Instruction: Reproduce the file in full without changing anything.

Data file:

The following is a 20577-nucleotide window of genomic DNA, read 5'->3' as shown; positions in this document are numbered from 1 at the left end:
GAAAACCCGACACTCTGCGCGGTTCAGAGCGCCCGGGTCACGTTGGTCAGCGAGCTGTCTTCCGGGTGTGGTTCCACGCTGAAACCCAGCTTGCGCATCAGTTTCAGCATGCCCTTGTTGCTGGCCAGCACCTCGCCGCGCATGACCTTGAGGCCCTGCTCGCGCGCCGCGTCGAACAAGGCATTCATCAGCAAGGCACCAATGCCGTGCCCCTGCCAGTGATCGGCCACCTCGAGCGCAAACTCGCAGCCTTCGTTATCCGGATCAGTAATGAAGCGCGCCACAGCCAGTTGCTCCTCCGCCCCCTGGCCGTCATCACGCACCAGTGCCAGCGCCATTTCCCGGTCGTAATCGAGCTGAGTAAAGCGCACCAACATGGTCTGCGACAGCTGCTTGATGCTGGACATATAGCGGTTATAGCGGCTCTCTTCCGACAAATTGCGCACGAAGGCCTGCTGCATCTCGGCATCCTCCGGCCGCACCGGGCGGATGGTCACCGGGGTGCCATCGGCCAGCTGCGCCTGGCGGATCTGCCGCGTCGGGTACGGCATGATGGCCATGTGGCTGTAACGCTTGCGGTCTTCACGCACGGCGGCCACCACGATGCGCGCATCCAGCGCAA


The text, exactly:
The following is a 20577-nucleotide window of genomic DNA, read 5'->3' as shown; positions in this document are numbered from 1 at the left end:
GAAAACCCGACACTCTGCGCGGTTCAGAGCGCCCGGGTCACGTTGGTCAGCGAGCTGTCTTCCGGGTGTGGTTCCACGCTGAAACCCAGCTTGCGCATCAGTTTCAGCATGCCCTTGTTGCTGGCCAGCACCTCGCCGCGCATGACCTTGAGGCCCTGCTCGCGCGCCGCGTCGAACAAGGCATTCATCAGCAAGGCACCAATGCCGTGCCCCTGCCAGTGATCGGCCACCTCGAGCGCAAACTCGCAGCCTTCGTTATCCGGATCAGTAATGAAGCGCGCCACAGCCAGTTGCTCCTCCGCCCCCTGGCCGTCATCACGCACCAGTGCCAGCGCCATTTCCCGGTCGTAATCGAGCTGAGTAAAGCGCACCAACATGGTCTGCGACAGCTGCTTGATGCTGGACATATAGCGGTTATAGCGGCTCTCTTCCGACAAATTGCGCACGAAGGCCTGCTGCATCTCGGCATCCTCCGGCCGCACCGGGCGGATGGTCACCGGGGTGCCATCGGCCAGCTGCGCCTGGCGGATCTGCCGCGTCGGGTACGGCATGATGGCCATGTGGCTGTAACGCTTGCGGTCTTCACGCACGGCGGCCACCACGATGCGCGCATCCAGCGCAA